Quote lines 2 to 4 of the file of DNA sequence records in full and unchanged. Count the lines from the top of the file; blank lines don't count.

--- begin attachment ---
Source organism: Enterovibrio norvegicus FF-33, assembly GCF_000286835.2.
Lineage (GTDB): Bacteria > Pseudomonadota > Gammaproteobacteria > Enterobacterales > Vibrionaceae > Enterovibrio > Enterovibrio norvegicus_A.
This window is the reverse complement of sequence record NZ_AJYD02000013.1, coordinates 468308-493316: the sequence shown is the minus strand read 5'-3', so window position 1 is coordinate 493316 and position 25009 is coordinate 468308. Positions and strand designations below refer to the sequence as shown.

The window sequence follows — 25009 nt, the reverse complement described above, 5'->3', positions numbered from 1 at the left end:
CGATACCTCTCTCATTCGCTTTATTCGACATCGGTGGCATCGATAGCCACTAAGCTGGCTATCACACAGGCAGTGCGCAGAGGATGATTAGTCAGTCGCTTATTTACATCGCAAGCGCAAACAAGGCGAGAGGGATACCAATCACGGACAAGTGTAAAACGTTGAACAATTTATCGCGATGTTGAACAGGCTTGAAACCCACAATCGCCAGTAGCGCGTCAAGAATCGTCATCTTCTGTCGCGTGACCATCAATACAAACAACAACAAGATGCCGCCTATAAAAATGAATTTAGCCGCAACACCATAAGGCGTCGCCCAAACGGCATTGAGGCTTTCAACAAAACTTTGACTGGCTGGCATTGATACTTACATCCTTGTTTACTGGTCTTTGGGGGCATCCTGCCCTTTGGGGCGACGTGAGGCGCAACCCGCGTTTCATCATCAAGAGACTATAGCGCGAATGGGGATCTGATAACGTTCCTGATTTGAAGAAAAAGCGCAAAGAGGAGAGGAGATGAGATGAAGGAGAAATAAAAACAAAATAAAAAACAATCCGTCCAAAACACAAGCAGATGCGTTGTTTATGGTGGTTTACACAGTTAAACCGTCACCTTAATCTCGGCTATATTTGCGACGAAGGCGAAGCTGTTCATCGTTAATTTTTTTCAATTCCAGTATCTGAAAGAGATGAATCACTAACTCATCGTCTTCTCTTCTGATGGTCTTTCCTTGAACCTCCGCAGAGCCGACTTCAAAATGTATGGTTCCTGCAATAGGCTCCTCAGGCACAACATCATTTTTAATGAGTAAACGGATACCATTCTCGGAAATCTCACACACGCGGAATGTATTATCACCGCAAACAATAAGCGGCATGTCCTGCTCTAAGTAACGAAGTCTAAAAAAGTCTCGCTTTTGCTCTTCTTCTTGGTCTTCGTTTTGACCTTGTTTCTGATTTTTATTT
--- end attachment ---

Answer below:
Lineage (GTDB): Bacteria > Pseudomonadota > Gammaproteobacteria > Enterobacterales > Vibrionaceae > Enterovibrio > Enterovibrio norvegicus_A.
This window is the reverse complement of sequence record NZ_AJYD02000013.1, coordinates 468308-493316: the sequence shown is the minus strand read 5'-3', so window position 1 is coordinate 493316 and position 25009 is coordinate 468308. Positions and strand designations below refer to the sequence as shown.

The window sequence follows — 25009 nt, the reverse complement described above, 5'->3', positions numbered from 1 at the left end: